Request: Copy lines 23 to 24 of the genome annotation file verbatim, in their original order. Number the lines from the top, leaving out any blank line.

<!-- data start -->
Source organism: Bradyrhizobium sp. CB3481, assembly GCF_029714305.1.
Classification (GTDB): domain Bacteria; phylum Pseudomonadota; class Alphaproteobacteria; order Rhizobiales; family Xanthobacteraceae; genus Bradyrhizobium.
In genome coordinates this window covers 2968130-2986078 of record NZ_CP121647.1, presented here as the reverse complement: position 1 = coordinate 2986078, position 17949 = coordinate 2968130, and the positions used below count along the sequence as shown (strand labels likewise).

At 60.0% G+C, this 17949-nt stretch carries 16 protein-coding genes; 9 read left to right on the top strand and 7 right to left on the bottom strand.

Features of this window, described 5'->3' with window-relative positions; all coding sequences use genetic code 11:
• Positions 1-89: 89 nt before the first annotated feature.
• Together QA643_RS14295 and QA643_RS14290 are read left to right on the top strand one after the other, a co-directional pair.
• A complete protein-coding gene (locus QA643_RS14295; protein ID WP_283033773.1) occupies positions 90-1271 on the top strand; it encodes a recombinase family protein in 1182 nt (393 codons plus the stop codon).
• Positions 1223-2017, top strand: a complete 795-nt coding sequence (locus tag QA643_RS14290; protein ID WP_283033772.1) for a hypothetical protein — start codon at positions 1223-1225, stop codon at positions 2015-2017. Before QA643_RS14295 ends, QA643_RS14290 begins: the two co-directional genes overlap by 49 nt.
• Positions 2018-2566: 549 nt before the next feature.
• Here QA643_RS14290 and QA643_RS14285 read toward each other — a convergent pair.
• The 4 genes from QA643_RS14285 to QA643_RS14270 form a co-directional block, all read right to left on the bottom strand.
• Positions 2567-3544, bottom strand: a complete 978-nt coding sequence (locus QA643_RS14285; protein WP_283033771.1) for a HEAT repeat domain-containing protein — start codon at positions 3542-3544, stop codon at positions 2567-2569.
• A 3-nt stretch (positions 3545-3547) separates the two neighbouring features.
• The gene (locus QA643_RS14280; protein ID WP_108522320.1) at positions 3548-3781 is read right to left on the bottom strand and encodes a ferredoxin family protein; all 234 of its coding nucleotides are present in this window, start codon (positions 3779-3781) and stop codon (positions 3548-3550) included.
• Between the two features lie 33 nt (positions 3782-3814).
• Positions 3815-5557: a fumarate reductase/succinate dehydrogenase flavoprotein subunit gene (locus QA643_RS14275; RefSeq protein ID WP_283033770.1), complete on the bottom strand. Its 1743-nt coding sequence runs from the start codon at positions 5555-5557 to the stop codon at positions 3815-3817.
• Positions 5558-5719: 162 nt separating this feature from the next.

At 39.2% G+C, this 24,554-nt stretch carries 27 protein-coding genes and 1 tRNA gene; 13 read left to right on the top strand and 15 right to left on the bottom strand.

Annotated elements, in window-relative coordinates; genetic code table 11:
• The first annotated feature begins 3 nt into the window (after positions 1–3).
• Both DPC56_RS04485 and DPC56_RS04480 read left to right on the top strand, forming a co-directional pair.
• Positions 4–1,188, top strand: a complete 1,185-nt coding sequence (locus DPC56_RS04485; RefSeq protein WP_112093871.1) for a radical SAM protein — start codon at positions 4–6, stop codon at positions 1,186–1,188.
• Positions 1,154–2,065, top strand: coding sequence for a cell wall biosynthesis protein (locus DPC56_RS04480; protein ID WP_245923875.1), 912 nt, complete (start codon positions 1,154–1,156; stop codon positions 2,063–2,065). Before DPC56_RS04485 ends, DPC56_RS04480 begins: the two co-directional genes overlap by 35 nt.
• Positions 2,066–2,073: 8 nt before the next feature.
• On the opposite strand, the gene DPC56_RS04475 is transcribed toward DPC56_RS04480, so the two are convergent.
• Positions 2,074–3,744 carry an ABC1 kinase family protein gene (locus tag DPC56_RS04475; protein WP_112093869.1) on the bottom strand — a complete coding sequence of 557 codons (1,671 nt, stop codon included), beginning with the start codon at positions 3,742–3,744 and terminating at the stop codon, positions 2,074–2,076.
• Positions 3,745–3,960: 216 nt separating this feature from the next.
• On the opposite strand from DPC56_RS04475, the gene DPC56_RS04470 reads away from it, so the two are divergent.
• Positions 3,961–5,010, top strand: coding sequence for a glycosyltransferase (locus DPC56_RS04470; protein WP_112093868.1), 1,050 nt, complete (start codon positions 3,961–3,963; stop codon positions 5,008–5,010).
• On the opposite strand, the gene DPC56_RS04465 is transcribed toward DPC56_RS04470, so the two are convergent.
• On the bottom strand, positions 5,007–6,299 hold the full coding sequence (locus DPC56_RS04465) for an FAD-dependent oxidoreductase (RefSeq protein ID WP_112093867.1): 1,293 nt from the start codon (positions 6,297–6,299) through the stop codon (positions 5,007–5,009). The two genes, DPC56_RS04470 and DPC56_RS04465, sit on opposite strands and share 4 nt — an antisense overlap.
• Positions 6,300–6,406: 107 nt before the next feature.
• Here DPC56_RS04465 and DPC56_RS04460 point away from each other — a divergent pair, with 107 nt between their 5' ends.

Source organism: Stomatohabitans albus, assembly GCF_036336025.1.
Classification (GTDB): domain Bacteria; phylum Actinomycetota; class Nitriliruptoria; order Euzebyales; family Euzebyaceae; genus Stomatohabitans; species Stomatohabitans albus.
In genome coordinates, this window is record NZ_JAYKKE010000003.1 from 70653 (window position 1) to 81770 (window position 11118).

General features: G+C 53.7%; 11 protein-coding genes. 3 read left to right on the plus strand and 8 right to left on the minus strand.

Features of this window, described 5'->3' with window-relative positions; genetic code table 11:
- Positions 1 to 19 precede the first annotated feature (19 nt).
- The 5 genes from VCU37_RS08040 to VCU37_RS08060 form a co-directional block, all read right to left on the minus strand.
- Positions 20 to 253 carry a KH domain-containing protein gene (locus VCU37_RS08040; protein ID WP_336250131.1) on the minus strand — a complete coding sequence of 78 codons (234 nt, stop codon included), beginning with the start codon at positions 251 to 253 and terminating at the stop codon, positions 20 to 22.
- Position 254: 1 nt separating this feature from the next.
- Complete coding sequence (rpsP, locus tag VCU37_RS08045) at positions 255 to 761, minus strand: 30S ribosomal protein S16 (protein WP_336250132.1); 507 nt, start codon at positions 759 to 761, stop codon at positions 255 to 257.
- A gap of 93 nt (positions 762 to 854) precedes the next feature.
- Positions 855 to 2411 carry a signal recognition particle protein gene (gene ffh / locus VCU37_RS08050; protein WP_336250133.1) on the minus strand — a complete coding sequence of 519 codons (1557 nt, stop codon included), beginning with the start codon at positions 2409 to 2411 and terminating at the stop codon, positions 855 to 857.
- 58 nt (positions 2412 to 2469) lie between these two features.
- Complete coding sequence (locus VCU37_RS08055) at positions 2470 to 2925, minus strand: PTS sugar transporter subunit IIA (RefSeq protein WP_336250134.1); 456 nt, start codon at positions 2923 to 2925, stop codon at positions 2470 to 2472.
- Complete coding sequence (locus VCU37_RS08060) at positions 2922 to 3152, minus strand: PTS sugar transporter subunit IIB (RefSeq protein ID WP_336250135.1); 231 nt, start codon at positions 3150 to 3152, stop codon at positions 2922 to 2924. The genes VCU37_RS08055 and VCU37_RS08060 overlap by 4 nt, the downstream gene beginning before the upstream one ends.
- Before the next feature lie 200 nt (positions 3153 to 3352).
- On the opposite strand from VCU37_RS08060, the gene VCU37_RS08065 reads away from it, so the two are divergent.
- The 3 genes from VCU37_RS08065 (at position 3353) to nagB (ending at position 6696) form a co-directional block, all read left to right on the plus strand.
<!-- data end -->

• Positions 4–1,188, top strand: a complete 1,185-nt coding sequence (locus DPC56_RS04485; RefSeq protein WP_112093871.1) for a radical SAM protein — start codon at positions 4–6, stop codon at positions 1,186–1,188.
• Positions 1,154–2,065, top strand: coding sequence for a cell wall biosynthesis protein (locus DPC56_RS04480; protein ID WP_245923875.1), 912 nt, complete (start codon positions 1,154–1,156; stop codon positions 2,063–2,065). Before DPC56_RS04485 ends, DPC56_RS04480 begins: the two co-directional genes overlap by 35 nt.